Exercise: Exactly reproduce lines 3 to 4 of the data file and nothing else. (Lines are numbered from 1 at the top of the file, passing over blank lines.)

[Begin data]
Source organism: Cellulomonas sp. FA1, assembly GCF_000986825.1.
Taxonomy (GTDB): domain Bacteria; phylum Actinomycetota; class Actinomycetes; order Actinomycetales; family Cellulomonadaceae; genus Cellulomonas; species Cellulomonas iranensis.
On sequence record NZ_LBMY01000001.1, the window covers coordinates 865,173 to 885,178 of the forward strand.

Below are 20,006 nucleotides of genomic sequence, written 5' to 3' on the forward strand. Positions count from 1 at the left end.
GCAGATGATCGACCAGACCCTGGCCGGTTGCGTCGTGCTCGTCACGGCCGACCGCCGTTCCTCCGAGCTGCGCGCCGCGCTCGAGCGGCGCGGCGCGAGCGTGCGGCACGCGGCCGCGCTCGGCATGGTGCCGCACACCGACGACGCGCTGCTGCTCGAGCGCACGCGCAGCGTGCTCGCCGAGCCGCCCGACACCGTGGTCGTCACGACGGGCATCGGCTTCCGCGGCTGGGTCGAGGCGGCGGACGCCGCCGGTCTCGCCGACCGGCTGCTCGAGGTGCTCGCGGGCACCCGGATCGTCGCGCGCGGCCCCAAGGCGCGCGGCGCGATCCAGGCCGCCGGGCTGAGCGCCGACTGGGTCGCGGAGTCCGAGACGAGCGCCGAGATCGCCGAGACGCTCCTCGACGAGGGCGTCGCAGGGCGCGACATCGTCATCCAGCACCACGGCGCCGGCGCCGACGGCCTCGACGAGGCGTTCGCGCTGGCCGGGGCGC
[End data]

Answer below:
On sequence record NZ_LBMY01000001.1, the window covers coordinates 865,173 to 885,178 of the forward strand.

Below are 20,006 nucleotides of genomic sequence, written 5' to 3' on the forward strand. Positions count from 1 at the left end.